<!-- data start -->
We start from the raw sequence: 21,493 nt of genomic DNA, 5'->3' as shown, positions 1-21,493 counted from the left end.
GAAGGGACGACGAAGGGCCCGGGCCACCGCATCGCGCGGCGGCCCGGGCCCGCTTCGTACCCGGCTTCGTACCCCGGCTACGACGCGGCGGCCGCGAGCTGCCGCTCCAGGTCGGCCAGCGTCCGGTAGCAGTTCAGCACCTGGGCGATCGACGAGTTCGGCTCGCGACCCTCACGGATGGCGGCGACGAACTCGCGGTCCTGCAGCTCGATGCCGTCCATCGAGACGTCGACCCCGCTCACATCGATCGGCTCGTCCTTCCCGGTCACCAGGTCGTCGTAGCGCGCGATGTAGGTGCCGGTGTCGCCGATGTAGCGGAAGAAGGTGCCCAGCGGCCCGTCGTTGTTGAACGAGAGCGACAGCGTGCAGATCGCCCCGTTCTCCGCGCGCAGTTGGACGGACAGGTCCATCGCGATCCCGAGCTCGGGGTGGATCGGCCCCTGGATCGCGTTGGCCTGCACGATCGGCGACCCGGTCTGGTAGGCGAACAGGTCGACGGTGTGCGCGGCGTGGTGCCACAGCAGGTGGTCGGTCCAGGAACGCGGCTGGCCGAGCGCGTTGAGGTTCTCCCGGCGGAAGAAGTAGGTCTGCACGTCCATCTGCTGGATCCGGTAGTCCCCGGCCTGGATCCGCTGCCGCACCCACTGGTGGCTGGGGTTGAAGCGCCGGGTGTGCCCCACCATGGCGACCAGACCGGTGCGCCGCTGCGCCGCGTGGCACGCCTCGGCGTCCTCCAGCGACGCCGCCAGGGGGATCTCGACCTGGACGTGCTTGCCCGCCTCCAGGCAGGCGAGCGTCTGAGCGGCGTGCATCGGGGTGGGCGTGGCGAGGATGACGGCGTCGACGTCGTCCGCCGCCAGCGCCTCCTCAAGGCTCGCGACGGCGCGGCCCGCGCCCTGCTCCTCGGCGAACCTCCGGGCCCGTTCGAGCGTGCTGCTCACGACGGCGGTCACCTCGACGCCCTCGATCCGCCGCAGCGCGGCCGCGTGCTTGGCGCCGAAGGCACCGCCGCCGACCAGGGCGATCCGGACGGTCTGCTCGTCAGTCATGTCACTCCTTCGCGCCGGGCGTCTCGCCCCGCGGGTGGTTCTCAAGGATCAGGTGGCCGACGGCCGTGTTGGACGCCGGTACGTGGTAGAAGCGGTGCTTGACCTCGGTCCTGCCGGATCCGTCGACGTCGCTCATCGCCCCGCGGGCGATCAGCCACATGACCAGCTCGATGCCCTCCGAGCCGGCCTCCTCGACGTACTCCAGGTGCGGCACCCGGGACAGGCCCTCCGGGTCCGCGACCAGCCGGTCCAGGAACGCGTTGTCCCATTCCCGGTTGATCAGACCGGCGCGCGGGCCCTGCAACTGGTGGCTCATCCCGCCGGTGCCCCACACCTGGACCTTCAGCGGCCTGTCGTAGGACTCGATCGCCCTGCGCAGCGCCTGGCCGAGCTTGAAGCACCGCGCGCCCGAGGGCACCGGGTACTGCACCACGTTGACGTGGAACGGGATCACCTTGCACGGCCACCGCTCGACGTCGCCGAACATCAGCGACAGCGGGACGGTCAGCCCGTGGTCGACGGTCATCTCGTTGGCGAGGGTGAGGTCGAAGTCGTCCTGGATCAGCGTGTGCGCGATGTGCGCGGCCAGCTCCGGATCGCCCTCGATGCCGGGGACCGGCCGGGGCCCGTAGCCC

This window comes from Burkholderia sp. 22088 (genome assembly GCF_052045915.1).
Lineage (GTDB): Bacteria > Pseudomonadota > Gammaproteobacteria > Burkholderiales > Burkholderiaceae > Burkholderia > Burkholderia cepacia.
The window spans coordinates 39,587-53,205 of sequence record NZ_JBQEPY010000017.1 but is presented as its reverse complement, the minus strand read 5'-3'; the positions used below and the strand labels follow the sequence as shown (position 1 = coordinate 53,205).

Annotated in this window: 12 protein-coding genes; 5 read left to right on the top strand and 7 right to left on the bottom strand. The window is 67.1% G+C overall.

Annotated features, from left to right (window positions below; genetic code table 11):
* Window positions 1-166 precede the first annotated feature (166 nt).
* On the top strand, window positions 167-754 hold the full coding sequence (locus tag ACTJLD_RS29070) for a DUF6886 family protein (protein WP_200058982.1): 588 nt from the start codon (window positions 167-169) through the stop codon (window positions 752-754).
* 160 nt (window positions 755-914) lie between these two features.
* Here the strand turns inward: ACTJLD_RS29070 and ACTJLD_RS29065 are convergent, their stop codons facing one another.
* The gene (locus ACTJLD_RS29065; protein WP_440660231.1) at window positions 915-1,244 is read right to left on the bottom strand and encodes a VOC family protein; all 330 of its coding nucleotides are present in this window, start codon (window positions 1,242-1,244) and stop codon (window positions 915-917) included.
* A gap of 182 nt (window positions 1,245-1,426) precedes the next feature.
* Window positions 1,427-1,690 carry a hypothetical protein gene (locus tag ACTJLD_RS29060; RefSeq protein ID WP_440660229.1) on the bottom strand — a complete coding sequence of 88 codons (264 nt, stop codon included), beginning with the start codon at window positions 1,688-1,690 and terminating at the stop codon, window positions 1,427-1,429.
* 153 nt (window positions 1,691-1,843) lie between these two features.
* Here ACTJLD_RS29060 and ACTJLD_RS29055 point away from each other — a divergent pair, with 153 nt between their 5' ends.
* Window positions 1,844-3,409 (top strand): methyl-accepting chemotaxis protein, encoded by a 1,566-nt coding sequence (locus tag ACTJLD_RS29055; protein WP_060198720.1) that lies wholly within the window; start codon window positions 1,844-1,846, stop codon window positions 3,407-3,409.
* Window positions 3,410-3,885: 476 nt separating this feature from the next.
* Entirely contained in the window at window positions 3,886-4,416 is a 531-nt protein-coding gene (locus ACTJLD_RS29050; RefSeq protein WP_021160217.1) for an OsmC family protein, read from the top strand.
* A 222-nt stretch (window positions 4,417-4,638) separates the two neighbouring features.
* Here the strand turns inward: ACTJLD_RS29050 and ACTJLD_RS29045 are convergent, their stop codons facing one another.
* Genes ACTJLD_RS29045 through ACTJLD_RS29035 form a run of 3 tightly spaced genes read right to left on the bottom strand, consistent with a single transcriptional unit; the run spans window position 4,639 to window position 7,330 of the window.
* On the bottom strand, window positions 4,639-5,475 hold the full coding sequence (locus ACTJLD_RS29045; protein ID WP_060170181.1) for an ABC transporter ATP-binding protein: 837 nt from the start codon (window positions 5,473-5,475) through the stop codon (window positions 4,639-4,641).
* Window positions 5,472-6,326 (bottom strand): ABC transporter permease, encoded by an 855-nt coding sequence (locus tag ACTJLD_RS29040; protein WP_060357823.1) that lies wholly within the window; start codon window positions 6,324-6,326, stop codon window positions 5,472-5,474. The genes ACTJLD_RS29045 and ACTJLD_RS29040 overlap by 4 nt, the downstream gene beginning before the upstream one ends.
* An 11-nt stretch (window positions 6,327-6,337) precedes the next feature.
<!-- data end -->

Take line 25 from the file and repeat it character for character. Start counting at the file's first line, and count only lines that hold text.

* An 11-nt stretch (window positions 6,327-6,337) precedes the next feature.